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During our first class discussion on Turn of the Screw it was brought up that the structure of this book is quite unique in that it is set up to be a storyteller reading the written account of the governess's horrors. This is unlike other gothic horror stories for this reason. The question brought up was what is more believable when it comes to storytelling. Some read from a primary source such as Douglas reading the governess's account while others tell a story from memory. What are your thoughts about these ideas and what would make you believe a story to be true?
I think a lot is left out of the story and until more is cleared up it is up to the reader to decipher what happened to the kids, and what the true intention of the governess is. What happened in her past, and what brought her to this moment.
It does seem like a bizarre concept- as people, we know a fiction book isn't true, but when we start with fictional characters telling us it is real, it feels like it is. Logically, that makes just about no sense. However I think by setting the story up this way, it makes one more engulfed in the story. Most everyone has experienced being crowded around a fire telling stories and James makes the reader a part of the circle in the prologue. The prologue gets one more invested into this world, and provides a feeling of realness about the journal and believability about the governess, Bly manor, and the ghosts. I remember Mr. Chisnell brought up how some characters around the fire say that they knew the governess or had some kind of connection to the story, which somehow makes it the story feel more believable. Instead of opening the book and thinking, okay this is a fiction book with made up characters, not real at all-I feel like thinking of the story as a journal that a man owns and is showing his guests gives the journal, and thus the story, more depth. It's like how a lie is more believable with lots of details. The journal is more believable when we have all this background around it shown to us in the prologue.
@gil I think the opening of the book makes the story less reliable, not more. Even though the story was :written down" by Douglas' sister's governess, by opening the main story with another story about Douglas, the main story takes on an air of a tall tale. If I was listening to someone tell this ghost story in real life I would not believe them, and if they had to get the original written form of the story I would assume it was all theatrics, and I think that is the purpose of introducing the story in this way, so that the reader starts to question it.
This is similar to what other people have already said, but by putting it in writing, she is able to get in more details because she is taking time to remember everything and formulate a story about everything that has happened, and she isn't trying to rush through everything because she might be short on time or the person to whom she is telling the story might get annoyed or bored with a long story. She also is probably less likely to fabricate details rather than in the heat of the moment when she is telling someone else to try to get them to believe her. Articles are seen as more reliable because (at least it appears) more time, and therefore research and deliberation over every detail, goes into writing it compared to a friend, family member, or acquaintance telling you about something they heard or read "somewhere". Also, by writing it out, she isn't standing in front of someone trying to convince him or her that she is telling the truth. She is simply writing her experiences as she experienced them, and she has no indication while she is writing them if they sound believable. She was practically talking to herself, so why would she need to try to hard to convince herself? I think it also exhibits credibility because with written word, details don't change over time (they can, of course, be changed over time, but they don't change themselves over time). But if it was a story that had been passed down through campfire sessions, details would be forgotten, left out, and confabulated.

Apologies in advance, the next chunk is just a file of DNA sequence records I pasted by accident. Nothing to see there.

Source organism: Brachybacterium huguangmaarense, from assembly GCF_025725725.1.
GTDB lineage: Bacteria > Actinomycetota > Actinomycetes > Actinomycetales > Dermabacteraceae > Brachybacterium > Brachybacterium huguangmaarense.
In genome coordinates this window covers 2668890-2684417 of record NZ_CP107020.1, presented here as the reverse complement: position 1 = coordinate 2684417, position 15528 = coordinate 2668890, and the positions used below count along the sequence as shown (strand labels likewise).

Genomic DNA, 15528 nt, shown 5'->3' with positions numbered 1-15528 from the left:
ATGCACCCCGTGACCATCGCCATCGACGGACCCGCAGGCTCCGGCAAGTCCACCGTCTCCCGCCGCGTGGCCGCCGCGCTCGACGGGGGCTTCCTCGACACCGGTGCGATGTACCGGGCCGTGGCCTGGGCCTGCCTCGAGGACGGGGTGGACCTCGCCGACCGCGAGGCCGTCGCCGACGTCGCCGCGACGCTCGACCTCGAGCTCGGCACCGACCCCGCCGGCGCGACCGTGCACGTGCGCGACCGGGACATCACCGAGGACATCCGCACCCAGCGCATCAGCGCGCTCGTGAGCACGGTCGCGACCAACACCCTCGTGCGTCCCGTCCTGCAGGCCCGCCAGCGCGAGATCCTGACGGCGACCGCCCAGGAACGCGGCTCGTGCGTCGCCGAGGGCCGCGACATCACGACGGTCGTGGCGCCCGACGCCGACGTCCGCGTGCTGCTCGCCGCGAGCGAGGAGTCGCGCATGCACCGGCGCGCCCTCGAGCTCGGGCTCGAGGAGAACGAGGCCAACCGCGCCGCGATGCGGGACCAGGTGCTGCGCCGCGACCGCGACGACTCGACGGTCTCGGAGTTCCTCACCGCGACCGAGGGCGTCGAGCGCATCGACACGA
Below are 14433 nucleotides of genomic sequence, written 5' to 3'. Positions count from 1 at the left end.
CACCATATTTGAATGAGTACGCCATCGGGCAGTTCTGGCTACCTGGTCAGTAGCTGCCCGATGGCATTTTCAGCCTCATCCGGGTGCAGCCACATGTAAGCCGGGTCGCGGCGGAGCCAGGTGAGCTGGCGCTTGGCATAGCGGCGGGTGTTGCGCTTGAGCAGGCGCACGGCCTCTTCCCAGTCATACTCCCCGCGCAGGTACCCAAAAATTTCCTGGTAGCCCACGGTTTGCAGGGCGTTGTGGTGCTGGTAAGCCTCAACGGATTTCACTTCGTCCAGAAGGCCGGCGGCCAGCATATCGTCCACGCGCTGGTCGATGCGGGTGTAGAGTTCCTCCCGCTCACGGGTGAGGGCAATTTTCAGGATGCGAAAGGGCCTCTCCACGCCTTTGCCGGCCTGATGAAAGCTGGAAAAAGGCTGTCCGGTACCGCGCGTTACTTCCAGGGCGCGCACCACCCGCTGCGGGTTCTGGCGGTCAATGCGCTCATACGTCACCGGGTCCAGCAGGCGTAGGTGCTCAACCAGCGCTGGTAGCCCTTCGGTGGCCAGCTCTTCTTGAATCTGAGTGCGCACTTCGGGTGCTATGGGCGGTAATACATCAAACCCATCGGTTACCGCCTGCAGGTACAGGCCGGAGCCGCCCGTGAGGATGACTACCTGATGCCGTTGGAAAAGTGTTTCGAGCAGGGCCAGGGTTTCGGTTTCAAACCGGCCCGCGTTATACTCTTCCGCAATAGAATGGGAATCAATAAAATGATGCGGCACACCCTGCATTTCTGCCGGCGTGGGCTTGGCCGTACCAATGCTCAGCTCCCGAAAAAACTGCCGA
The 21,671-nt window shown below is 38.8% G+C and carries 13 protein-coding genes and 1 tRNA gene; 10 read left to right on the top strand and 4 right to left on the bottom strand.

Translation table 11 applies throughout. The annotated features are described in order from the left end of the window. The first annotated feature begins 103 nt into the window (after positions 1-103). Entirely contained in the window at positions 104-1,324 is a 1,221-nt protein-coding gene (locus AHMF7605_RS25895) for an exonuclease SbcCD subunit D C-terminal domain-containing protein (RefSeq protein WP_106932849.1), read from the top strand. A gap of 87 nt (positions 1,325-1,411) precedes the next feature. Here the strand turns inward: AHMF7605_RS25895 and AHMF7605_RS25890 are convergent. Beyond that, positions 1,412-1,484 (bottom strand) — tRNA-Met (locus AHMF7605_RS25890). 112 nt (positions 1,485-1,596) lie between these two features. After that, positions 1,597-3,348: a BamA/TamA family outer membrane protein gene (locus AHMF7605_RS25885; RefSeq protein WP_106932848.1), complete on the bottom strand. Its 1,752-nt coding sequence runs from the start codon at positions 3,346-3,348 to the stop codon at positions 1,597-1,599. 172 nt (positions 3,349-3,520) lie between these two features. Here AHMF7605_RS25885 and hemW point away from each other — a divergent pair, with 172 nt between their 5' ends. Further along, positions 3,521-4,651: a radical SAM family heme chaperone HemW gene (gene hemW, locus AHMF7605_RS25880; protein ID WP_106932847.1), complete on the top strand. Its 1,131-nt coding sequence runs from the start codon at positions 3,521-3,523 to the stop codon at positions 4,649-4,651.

Thinking about what @leinweber said, I'm beginning to wonder if the importance of making the story sound reliable is a question of "Did this really happen?" or "Does the governess really believe this happened?" Because whether or not it happened, I think it's quite clear that she at least believes it did. In another topic, we were talking about whether or not the ghosts are actually real, or if the governess created them in her mind, since there is no evidence to show that anyone else has seen the ghosts. So whether or not it being written down makes it more believable that it happened, I think it makes the source more reliable that she thinks it happened. That she isn't lying, and that the story hasn't been changed over time. Which would then tie into what we were talking about in class and in the other forum topic. Is this really happening, or is she "hysterical" and creating ghosts inside her own head?